Mrs. Boyd started out by introducing stress and the hormone cortisol as a key player in learning. In moderate levels, cortisol helps with arousal and creates motivation but can infringe memory consolidation and many other functions with high levels. Ways to manage stress can derive from meditation, more sleep(increasing sleep level from 6 to 8 hours will decrease cortisol level by 50%) and exercise (exercise initially increases cortisol but lowers cortisol levels significantly in the long run). In her research Boyd analyzed the dose of practice required to learn new and relearn old motor skills. She found that the most optimal way of priming the brain to learn is either through robotics, brain stimulation or exercising before; in her example, 3 rounds of 3 minute cycling at 90% of maximum capacity(almost pushing yourself to the absolute limit). Exercise enhances blood flow, synapse growth, abundance of white and grey matter, neural growth factors and neurotransmitters. In their experiment, they found that doing exercise significantly enhanced offline learning that happens the day after exercise and patients that exercised performed way better than the resting group in learning potential. Boyd concluded her presentation through stressing how this is an immensely personalized process; thus, learning and many other fields such as medicine has to be highly personalized in the coming decades.

On Friday, we welcomed Chris Spetzler, the Executive Director of Decision Education Foundation (DEF) to our office. Chris is passionate about developing Decision Skills in young people and has taught Decision Quality to educators through Stanford Center for Professional Development and to students through Stanford Pre-Collegiate Studies. Decision Skills, an online course Chris developed on NovoEd, has had tens of thousands participants. In the 2 hour workshop we had, Chris introduced our teams to a proven framework for making decisions and increasing decision quality so that they could understand and be introduced to tools that help deal with complexity in decisions. We engaged in a simulation of risky venture and learned to apply the decision tree to make a decision on whether or not to invest in this venture. Chris taught us that a good decision tree should have the following elements: creative alternatives, useful information, sound reasoning, commitment to follow through, a helpful frame and clear values. “A decision is only as strong as the weakest link”, Chris states, which is why it is critical to take every step carefully while making a decision. According to him, startups coming to Silicon Valley are bound to face a plethora of crucial and, in most cases, fast decisions. Entrepreneurs should, thus, always watch out for decision traps such as living on concepts called autopilot (doing what you are used to), bandwagon effect(being influenced by others), habitual frame(not stepping out habits), compromised decision state (HALT- hungry, angry, lonely, tired), stuck in comfort zone, ignoring possible outcomes, procrastination and sunk costs(not understanding that past is past and not focusing on the future). You can find a more detailed description of a pathway to a good decision on their website. Publicfast cofounder Vitalii reflects on the workshop saying: “Chris did a great job of helping us look at possible real-life situations from the macro and not micro perspective”.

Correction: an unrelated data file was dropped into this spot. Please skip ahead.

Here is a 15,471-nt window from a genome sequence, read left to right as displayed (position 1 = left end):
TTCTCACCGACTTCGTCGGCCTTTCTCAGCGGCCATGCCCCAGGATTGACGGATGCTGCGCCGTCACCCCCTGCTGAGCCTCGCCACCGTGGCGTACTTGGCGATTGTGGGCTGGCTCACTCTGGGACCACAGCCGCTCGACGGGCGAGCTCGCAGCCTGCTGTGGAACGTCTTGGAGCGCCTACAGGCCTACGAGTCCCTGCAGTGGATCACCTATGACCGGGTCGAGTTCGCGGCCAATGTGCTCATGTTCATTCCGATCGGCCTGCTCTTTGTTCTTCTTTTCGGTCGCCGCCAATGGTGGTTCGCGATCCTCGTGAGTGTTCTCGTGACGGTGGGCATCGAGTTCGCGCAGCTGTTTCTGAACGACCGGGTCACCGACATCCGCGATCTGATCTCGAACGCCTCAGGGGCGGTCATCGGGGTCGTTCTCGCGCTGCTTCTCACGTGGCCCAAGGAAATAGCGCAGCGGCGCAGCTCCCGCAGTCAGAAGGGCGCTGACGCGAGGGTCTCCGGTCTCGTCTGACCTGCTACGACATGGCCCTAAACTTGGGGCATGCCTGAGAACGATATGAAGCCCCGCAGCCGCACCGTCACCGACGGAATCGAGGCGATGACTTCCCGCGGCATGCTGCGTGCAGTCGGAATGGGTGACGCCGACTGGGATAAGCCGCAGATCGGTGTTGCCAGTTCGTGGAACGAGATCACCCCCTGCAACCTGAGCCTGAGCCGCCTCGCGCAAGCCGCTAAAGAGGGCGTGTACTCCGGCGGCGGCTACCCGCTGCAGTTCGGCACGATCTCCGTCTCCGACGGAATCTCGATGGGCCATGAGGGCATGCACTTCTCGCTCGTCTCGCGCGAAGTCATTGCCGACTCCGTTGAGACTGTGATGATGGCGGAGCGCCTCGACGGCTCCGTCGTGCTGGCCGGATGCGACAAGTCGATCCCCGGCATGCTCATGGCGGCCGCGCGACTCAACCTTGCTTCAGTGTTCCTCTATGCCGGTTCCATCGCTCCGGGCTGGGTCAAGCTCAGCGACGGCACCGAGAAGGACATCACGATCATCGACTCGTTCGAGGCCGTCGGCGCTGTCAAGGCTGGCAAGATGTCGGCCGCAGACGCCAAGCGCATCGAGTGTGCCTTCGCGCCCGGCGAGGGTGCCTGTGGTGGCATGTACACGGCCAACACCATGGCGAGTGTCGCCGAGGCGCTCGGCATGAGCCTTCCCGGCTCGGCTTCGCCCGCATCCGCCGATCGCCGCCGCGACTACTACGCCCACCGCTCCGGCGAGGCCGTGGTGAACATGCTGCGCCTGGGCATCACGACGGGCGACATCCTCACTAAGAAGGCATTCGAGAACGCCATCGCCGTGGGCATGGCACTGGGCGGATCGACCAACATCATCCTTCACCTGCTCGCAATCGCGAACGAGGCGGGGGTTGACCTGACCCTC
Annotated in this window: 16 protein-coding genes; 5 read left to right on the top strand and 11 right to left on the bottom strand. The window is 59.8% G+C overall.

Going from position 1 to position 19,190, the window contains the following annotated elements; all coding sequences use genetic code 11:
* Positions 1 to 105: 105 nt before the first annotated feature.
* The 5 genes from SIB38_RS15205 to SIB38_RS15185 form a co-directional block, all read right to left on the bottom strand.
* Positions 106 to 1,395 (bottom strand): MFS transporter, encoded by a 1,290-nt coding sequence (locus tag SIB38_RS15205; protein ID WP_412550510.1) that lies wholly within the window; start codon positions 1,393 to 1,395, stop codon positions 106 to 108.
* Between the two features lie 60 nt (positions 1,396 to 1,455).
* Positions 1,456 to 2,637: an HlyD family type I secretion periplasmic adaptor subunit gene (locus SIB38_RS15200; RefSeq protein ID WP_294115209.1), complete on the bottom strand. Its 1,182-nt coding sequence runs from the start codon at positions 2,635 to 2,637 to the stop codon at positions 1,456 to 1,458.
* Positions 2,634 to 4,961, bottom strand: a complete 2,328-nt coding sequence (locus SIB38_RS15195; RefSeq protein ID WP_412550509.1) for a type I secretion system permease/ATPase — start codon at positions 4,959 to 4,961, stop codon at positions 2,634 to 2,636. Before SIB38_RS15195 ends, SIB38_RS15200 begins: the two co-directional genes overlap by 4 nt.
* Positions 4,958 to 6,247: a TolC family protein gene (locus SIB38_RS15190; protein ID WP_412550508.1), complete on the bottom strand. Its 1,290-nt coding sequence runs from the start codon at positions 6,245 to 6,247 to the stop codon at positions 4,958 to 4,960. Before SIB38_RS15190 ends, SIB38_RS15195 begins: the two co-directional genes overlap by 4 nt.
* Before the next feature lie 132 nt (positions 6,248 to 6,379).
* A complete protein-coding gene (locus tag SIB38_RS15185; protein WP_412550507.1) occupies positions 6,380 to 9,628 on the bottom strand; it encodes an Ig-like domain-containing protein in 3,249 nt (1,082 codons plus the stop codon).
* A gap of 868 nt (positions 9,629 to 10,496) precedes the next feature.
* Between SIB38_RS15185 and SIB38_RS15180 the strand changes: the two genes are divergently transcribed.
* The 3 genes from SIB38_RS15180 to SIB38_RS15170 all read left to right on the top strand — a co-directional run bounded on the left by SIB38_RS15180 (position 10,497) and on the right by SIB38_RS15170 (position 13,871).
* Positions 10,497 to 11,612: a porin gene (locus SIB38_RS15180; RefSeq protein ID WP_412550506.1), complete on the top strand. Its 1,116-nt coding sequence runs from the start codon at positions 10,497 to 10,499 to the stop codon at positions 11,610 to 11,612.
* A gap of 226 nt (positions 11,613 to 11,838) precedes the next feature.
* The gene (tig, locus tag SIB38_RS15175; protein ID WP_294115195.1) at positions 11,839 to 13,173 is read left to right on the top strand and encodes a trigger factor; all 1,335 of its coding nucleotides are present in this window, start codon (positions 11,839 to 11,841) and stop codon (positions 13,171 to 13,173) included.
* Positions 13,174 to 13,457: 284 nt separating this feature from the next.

We concluded our second week with a great Kickoff Event. Our teams got the chance to mingle with over 50
guests representing multiple countries, startups and firms. Our office lighted up with great conversations and new connections, giving our teams a chance to immerse themselves into the Silicon Valley atmosphere. The night was a great success, giving the teams the spirit to fully commit themselves to the coming of scaling in the Valley.